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Volunteer Quickies


Q. We both work fulltime during school hours. How can we get involved as school volunteers?


Parental involvement is of crucial importance, both to an individual child's attitudes and academic performance, and to the improvement of the school as a whole. But parents are busy. How to be the most effective in the least amount of available time? Ideas:


1.       Set a goal of offering three hours of your time to your child's school this year. That's on top of monitoring homework, attending parent-teacher conferences and going to performances, science fairs, art shows, sporting events, and the like. Just contact your child's teacher, the principal or the parent group, and be clear about your constraints when you offer your time. They may assign you to the welcome table at Open House or the clean-up crew after the school carnival; those are both important tasks and your gift of time will be most welcome!


2.       Think of ways your unique set of interests and skills might come in handy at school. Think of ways to support your child's favorite subjects and strengths. Then make your call, either to your child's teacher or to a counselor, coach or administrator.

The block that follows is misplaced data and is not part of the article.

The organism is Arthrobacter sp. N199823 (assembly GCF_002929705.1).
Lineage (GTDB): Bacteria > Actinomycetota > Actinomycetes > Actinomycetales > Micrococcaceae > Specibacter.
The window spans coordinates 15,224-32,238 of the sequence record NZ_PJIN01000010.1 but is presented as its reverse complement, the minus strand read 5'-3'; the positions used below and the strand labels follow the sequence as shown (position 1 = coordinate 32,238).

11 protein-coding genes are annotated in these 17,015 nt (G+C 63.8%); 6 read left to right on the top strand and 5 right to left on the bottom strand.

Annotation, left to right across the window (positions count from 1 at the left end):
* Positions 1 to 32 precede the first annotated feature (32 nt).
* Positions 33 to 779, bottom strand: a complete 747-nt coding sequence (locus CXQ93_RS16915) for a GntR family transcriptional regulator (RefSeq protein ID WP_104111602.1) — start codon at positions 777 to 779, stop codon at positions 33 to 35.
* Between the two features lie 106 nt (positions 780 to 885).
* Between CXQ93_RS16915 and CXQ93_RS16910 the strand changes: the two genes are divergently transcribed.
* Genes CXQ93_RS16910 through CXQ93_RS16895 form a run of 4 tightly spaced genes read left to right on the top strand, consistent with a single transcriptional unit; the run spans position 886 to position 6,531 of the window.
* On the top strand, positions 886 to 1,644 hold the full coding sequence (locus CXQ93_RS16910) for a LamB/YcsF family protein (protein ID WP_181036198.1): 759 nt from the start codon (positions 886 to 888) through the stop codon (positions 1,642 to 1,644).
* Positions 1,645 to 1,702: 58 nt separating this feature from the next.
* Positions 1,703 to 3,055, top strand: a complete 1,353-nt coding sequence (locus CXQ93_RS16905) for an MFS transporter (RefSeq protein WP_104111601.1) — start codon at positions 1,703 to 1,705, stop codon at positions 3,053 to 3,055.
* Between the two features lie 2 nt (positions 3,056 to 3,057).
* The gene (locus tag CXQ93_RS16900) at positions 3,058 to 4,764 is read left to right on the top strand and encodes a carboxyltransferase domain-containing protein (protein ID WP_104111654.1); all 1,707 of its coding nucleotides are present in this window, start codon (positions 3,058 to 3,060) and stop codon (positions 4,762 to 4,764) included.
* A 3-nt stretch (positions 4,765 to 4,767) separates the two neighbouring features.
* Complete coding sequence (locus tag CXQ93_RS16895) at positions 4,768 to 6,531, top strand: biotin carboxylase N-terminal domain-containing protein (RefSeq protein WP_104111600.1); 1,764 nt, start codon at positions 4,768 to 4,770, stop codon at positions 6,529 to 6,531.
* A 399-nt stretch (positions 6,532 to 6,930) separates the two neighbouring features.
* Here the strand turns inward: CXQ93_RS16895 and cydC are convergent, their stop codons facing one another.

3.       Be flexible! Ask for jobs you can do on your own time, at home and online, as well as during school hours at the school building. Here are ways that your skills can match involvement:


         Educational: read stories, brainstorm at a writer's workshop, give simple assessments, coach a group giving a presentation, supply costumes for a play


         Clerical: cut out shapes for a bulletin board, plastic-comb bind student stories into books, collate handouts, type a student directory, proofread the student handbook, bulk-mail the school newsletter, shred tests.


         Construction: build a shelf, paint a door, fix cupboard hinges, remove gum from carpet, "undrip" a faucet, repair floor tiles.


         Landscaping: learning and service come together in the development of a school garden or school club to do regular plant care: good for science, history, art and writing projects.


         Finance: write a grant proposal, keep books for the PTA, run concessions at a weekend sports tournament.


         Leadership: guest speaker at Career Day, coach a team of students related to your profession such as a mock trial or junior detective group, host a field trip to your place of business, raise money for a weight room or to send journalism or debate students to a national contest.


         Political: Form a cost-cutting or lobbying parents' committee, or research action group.


Homework: A school can really help attract volunteers by having a list of well-defined volunteer job descriptions. See this helpful article on creative ideas for getting and giving help.


By Susan Darst Williams Parental Involvement 27 2008


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